Election 2012: Santorum Wins Kansas
Voters have their voices heard in first election after Super Tuesday
On Saturday, hundreds of Republicans came to Wichita in cars, trucks, and even charter buses, to cast their votes at the Century II Expo Hall. They all came to Century II to participate in the Kansas caucus.
Voters were looking for the one candidate who has all the qualities they're looking for in a President and who will focus on the issues they're most concerned with. And when the ballots were counted, that candidate was Rick Santorum.
Santorum won a decisive victory in the Kansas caucus with 51.2 percent of the vote. Mitt Romney came in second with 20.9 percent, followed by Newt Gingrich with 14.4 percent and Ron Paul with 12.6 percent.
Primaries were also held in Guam, the Northern Marinas Islands, and the Virgin Islands. Romney won all three contests.
"We are very pleased to see the Santorum surge sweeping through the Jayhawk State [Kansas]," Santorum's National Communications Director Hogan Gidley said. "This is a great win for the campaign and further evidence that conservatives and Tea Party loyalists uniting behind Rick as the true, consistent conservative in this race."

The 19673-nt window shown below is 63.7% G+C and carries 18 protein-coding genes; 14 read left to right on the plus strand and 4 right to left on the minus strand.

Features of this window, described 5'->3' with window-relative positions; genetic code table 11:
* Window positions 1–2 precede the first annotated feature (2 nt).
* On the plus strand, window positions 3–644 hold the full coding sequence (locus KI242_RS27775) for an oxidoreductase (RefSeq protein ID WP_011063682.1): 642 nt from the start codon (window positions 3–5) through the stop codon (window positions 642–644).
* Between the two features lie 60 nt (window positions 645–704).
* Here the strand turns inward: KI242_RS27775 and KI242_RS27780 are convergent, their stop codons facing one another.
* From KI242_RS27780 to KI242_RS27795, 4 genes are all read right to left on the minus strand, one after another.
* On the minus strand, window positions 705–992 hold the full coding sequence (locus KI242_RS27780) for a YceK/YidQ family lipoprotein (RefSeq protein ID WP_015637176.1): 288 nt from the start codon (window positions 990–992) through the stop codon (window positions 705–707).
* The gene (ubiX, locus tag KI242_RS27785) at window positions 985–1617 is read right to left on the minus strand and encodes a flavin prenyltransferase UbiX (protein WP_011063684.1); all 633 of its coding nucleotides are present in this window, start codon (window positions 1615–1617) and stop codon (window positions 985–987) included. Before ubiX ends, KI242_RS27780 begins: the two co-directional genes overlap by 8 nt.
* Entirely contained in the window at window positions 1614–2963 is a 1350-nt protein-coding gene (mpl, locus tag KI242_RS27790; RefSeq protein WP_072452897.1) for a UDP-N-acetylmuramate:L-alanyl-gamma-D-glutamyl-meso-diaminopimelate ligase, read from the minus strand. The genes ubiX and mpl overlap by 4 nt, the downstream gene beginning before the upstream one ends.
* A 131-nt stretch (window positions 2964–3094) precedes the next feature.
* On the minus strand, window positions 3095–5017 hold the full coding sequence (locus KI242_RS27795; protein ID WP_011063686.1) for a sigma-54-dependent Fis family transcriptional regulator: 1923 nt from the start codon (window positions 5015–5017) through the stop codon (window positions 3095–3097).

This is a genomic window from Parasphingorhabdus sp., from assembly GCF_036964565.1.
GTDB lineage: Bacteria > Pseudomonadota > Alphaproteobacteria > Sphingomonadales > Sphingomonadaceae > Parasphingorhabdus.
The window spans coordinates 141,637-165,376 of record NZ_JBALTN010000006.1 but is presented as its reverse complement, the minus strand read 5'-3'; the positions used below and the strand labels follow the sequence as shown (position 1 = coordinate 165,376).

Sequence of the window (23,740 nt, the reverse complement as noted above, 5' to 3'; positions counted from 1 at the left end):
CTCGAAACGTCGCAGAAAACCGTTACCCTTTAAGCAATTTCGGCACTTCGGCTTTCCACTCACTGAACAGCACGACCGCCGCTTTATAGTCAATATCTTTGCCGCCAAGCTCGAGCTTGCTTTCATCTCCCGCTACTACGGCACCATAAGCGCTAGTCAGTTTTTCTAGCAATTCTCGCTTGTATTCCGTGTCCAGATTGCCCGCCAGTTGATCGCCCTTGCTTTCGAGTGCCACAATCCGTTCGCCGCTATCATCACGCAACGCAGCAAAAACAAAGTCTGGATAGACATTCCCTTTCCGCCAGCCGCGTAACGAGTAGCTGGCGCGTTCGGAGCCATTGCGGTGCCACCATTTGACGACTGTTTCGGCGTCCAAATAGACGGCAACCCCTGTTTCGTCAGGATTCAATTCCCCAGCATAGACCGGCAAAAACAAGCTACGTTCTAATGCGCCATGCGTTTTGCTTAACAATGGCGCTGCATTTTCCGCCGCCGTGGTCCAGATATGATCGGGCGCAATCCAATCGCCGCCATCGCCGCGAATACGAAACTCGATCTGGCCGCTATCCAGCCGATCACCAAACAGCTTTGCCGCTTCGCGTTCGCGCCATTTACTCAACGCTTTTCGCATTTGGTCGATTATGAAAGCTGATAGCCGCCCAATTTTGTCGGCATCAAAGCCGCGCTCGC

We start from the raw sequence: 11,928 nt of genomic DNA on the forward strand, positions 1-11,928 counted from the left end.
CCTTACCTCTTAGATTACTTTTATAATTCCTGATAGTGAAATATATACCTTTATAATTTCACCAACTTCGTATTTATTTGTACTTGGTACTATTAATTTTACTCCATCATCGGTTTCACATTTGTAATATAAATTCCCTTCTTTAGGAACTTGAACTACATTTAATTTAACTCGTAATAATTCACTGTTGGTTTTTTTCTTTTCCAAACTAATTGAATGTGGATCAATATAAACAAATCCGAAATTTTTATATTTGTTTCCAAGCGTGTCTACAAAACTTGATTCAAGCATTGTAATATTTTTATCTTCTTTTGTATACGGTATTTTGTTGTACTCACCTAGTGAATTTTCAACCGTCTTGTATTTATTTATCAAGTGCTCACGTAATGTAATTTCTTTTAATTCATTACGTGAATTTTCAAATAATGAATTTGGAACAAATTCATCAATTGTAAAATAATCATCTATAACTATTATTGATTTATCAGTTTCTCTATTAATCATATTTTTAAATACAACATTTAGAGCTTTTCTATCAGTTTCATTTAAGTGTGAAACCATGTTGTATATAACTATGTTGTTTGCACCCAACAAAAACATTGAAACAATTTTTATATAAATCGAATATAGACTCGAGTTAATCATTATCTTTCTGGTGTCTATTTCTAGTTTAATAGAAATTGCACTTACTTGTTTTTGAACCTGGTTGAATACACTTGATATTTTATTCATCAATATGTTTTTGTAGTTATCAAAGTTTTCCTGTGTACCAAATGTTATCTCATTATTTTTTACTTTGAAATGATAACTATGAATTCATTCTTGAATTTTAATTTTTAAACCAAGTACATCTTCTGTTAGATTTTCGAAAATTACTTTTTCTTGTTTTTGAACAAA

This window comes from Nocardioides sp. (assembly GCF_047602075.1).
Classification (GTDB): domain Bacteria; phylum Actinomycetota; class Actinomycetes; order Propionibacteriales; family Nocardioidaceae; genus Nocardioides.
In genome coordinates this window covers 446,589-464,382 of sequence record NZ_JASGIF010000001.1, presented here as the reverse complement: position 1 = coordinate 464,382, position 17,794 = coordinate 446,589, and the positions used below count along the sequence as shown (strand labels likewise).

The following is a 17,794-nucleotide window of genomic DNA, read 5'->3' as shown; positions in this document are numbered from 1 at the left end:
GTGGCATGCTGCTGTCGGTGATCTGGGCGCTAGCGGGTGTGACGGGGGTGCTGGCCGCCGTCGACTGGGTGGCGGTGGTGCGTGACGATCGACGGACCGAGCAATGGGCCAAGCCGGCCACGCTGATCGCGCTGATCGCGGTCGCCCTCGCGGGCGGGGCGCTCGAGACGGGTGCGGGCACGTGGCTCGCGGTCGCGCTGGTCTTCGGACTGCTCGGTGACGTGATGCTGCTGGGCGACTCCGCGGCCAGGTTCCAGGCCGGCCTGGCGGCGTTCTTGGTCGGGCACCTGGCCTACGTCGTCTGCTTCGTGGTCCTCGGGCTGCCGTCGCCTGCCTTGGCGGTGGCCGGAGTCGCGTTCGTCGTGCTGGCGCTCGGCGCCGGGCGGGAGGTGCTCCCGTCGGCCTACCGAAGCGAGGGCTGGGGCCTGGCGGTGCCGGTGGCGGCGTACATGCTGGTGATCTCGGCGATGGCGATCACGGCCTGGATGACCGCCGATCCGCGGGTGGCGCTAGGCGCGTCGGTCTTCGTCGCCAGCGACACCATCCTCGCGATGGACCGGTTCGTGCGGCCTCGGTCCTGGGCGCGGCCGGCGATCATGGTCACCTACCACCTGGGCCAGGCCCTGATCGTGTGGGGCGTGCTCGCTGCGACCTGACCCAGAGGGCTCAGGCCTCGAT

Vickie Kilmer of Goddard, Kansas, was one of the voters who looked for a candidate that will "stand up for American values that have been in America forever," she told the Kids Press Corps. But she was also concerned about "the economy, jobs for Americans, and getting back to the American way of life [and] freedom for all."
The economy was on the minds of other voters, too.
"Clearly our economic conditions are challenging, and I have a great deal of concern with us thinking we need to be involved in another war," Tim Taton from Viola, Kansas, said.
Mick Hanson, a voter from Colwich, Kansas, added that his biggest concern is his children's future.
The Kansas primary was the first test for the Republican candidates since Super Tuesday. Romney won the majority of the delegates up for grabs, but Santorum kept the pressure on Romney by picking up wins in three states.
"I think it obviously showed the Republican Party is really split," Taton said. "I mean, with Rick Santorum and Romney both pretty much splitting [the votes], I feel like that's divisive and really a challenge to get behind a single candidate."
The next chance voters have to pick a Republican candidate is Tuesday when Hawaii, Alabama, Mississippi, and American Samoa hold their primary elections and caucuses.
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